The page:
Even though I’ve stated on a number of occasions that my goal is to post something interesting and new at least once every two weeks (but without compromising quality), on this occasion more than a month had slipped past without so much as a peep out of me. My justification for this absence is quite a good one though, having spent the last month or so on intensive research for an upcoming major article about light aircraft in the service of Croatia’s national carrier, Croatia Airlines :).
My biggest and most thorough work so far – easily eclipsing my popular Messerschmitt Bf.108 post – it has involved some major data mining, including liaising with the company’s PR office, former technical staff, managers, flight crews and so on. Weaving together a long and complex story from bits gotten out of multiple sources is naturally slow work, but I’ve decided to go the extra mile with this one, sacrificing punctuality for quality, accuracy and readability.
More-or-less in its final stages of development (even though I keep finding new info on a day-to-day basis), I hope to have something to show my readers by mid or late November – until which I’ll leave some photos from Zagreb Intl on here to fill the gap… 🙂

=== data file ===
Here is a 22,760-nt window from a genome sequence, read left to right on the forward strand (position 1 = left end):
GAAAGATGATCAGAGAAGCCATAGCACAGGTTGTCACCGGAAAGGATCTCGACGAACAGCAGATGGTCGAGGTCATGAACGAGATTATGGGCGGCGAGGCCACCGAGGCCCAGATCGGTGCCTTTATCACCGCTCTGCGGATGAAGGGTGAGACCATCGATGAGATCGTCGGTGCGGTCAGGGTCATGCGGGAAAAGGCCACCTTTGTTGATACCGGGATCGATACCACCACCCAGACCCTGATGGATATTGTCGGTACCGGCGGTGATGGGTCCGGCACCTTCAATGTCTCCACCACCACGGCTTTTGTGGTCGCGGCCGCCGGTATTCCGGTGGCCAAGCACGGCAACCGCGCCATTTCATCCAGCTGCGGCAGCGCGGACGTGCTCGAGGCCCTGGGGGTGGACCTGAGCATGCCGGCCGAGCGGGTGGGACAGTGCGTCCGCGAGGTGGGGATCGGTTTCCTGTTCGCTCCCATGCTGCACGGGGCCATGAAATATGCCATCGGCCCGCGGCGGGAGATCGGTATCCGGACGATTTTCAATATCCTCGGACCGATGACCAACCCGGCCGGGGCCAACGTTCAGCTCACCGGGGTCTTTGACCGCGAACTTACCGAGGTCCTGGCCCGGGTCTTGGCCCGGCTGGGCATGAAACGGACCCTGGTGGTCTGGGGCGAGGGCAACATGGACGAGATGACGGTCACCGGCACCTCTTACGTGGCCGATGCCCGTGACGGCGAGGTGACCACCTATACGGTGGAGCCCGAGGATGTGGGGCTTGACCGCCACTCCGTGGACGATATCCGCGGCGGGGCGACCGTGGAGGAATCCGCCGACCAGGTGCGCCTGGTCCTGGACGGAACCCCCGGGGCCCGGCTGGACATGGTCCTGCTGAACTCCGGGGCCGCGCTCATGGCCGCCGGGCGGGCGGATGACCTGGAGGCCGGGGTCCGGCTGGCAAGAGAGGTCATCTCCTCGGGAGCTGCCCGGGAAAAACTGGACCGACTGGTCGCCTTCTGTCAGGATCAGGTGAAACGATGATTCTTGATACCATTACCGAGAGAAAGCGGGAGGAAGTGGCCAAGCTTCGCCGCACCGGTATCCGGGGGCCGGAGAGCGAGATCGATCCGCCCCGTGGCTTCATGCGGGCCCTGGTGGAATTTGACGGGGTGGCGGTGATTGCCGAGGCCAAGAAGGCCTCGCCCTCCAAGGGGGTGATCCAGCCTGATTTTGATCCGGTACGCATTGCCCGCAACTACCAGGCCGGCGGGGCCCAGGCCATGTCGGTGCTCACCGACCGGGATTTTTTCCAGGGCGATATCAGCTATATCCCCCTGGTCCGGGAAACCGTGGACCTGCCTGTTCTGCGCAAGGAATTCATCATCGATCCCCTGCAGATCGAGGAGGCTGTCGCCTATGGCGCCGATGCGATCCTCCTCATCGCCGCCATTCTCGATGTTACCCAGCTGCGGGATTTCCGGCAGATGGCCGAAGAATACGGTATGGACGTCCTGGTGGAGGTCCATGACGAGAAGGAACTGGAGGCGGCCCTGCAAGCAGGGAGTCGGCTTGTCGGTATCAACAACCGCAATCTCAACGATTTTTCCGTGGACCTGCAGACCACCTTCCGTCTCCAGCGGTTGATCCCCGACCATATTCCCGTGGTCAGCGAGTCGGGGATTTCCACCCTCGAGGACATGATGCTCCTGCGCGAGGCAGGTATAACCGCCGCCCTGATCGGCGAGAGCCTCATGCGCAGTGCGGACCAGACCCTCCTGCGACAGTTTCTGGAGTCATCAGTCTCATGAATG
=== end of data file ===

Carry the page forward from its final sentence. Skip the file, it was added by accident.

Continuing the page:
Imposing in the best tradition of the Falcon family, HB-JIN easily stands out among the Citations and Cheyennes scattered across the GA apron. Even though it is not a large aircraft per se, the 900s tall landing gear and No. 2 engine intake and exhaust give it a certain royal presence that always attracts all the looks.
The second C-17 to visit Zagreb in a week, 080002 is seen just touching down on RWY 05 after its flight from Albania. One of three Globemasters operated as part of NATO’s Strategic Airlift Capability (SAC) program, 080002 nominally belongs to the Hungarian AF – but is available, on a yearly flight-hour basis, to all participating states. One of them is also Croatia, which has secured – if I’m not mistaken – 200-300 flight hours yearly.
Some classic 747 noise as 4L-MRK thunders into RWY 05. Operated by the little-known “The Cargo Airline” based in Georgia and wearing the scheme of its former owner – AirBridgeCargo – MRK would become a common sight over the next few days, flying on an odd circuitous route from Amman in Jordan to Zagreb and then onto Tabuk in Saudi Arabia…
Very, very far outside its comfort zone – 7850 km / 4,239 NM to be exact – ABO had popped into ZAG on a very brief technical stop, taking on fuel for the last leg of its journey to Germany for heavy maintenance. Hopping like this across all of Africa, ABO’s last stop is reported to be Aswan in Egypt, a distance of some 2,800 km / 1,510 NM…